In Pursuit

Who Run the World?

· International Day of the Girl ·

October 11, 2017 0 Comments

All women are worthy. But not all girls know it. That needs to change

Today, October 11 is the United Nations International Day of the Girl and to celebrate our awesomeness, highlight some of challenges girls face and to promote young female empowerment – that one day all girls can fulfil their dreams and accomplish their goals – The circle movement – a global movement of passionate, empowering women, who are making the world a better place, little by little – are challenging us all to share a photo of our younger selves on social media with the hashtag #dayofthegirl and to answer these two questions:


What did you hope for as a girl?


What are your hopes for girls today?


And because the empowerment of not only women but of our next generation is so important to me, I thought that I would not only share a photo of myself online but make this blog post, to tell you why we need to be doing more to help our younger counterparts.

But firstly, the photo

I’m the one on the left, the taller one. And yes, my parents dressed my sister and I in matching clothing, even long after it was appropriate for a 7 year old to match her 3 year old sister. I mean, even our hair had been styled the same. This photo was taken not long after my family and I had moved from New Zealand to Perth and in those days, any free time my parents had, we spent it exploring our new home. This photo was taken at The Esplanade in Fremantle and even to this day it’s one of my most favourite places.

Ok, onto the questions.

What did you hope for as a girl?

I was always a dreamer, always making up stories, dancing around the house to my mother’s collection of classical ballet soundtracks/orchestral music tapes. I always wanted to be a performer of some kind, I wanted to create. I guess I hoped to one day be in a position in which my art could inspire people and tell important stories.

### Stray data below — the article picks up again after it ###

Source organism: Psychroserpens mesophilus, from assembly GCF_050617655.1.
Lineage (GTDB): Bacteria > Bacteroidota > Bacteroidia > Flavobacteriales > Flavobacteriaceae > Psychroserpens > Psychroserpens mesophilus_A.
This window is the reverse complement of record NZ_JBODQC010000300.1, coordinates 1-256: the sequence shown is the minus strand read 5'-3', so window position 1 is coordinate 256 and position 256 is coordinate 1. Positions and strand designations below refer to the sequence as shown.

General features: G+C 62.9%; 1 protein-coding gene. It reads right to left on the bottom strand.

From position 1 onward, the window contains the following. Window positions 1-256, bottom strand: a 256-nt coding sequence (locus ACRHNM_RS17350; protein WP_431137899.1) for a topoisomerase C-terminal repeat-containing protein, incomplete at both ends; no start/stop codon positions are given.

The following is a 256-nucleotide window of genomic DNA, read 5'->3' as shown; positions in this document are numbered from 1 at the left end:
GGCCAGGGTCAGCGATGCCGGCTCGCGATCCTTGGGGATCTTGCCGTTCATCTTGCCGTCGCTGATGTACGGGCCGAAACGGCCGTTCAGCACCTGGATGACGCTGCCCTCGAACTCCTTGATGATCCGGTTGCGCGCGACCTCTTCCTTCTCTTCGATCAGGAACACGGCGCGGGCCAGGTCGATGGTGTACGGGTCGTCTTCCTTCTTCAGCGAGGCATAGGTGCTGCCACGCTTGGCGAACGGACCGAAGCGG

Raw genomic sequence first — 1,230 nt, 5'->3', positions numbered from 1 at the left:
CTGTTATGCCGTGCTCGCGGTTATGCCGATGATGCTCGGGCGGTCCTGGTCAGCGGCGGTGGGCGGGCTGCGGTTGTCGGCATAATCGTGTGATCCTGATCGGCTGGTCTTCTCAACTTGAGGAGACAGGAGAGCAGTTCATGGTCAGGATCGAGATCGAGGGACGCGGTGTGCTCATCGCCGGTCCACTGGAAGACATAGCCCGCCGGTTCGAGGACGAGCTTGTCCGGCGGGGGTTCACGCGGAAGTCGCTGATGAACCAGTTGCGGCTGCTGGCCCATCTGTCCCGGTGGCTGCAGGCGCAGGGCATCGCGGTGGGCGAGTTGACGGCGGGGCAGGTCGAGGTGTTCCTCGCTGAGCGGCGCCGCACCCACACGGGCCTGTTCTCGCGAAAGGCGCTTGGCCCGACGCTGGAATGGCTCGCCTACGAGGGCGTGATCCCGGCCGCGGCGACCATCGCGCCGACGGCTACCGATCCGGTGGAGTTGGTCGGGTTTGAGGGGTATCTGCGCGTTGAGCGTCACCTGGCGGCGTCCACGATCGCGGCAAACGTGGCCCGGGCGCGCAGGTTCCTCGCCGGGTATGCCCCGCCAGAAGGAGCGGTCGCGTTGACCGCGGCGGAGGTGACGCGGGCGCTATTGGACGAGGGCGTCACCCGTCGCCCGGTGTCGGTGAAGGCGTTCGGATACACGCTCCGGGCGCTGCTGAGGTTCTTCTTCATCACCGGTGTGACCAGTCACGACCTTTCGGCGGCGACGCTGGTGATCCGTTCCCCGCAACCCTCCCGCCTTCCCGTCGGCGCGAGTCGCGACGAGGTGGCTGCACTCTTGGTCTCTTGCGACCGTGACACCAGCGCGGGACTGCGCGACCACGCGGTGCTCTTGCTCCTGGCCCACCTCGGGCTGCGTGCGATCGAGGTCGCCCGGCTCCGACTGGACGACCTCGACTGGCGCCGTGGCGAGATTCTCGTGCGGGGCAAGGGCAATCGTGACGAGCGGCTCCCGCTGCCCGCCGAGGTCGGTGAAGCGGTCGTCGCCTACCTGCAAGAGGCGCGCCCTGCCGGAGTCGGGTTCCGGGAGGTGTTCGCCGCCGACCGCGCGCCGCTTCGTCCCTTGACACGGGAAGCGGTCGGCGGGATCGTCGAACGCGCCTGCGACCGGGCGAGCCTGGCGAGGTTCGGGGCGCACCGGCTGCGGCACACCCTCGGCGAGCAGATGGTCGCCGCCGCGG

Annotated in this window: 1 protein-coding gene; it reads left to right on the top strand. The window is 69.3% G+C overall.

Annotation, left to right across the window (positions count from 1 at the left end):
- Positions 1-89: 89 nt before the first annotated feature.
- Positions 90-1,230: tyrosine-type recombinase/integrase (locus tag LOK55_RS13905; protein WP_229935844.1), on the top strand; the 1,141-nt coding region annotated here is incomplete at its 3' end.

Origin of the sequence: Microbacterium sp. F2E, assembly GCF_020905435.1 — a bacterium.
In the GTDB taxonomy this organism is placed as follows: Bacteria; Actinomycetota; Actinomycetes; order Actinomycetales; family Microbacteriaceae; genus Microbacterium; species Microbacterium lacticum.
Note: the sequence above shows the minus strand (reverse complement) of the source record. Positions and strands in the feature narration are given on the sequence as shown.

And in a way, it has worked out. I’ve been blessed with many opportunities to not only perform and share but to uplift, encourage and teach.

What are your hopes for girls today?

I hope that they know how special they are, how valuable they are. They have the power to change this world, for the better, if they learn to work together, learn to stand tall and learn that they are just as worthy of having their dreams come true as anyone else. I hope that they can rise up higher than we were ever able to. I hope they believe in themselves and never doubt their strength. I hope that this nonsense about weight, size and shape is never an issue they have to face. I hope that depression is never something they have to suffer from. I hope that every girl, in every country has the chance to a good education and a good job.

But more importantly I hope the world that they grow up to inherit is a better place, is a safer place. But that’s only going to happen if we, the women of today, pave the way for them. Did you know that:

There are still about 31 million girls of primary school age out of school.

Of these, 17 million are expected never to enter school. 

The national gender “pay gap” is roughly 18.2 per cent

and it has remained stuck between 15 per cent and 18 per cent for the past two decades. 

Around two-thirds of the 774 million illiterate people in the world are female. 

1 in 4 girls today fall into a clinical diagnosis – depression, eating disorders, cutting, and other mental/emotional disorders.  

On top of these, many more report being constantly anxious, sleep deprived, and under significant pressure. 

There is still so much that we should be doing for not only today’s girls but for the women of tomorrow. Too many girls are dropping out of school, at too young of an age. And to think! Too many girls don’t even have the right to attend school!
Too many girls are bullied. Too many girls are bullies. Too many girls are hungry. Too many girls are depressed. Too many are homeless. Too many are malnourished. Too many are unhealthy weights for their age and size (Yes, I went there because it’s true and it breaks my heart that they no one is helping them to love and look after their own bodies. No one is there to help them understand themselves or to teach them about healthy living).
Too many girls are hopeless. Too many girls don’t know their own self worth.
It needs to change.

And it begins here, with us making a stand. Let’s show these girls that it’s not their excellence that makes them different but their differences that make them excellent. Join me and stand for workplace equality. Join me and teach girls to love and support each other. Join me and spread body positivity, mindfulness and healthy self-esteem.
Join me and become a Difference Maker. 


Ps. Please let me know your thoughts. And please share this. Please share your own answers to the questions too. Let’s not sit pretty anymore, let’s move. Let’s make a difference.

Would love your feedback

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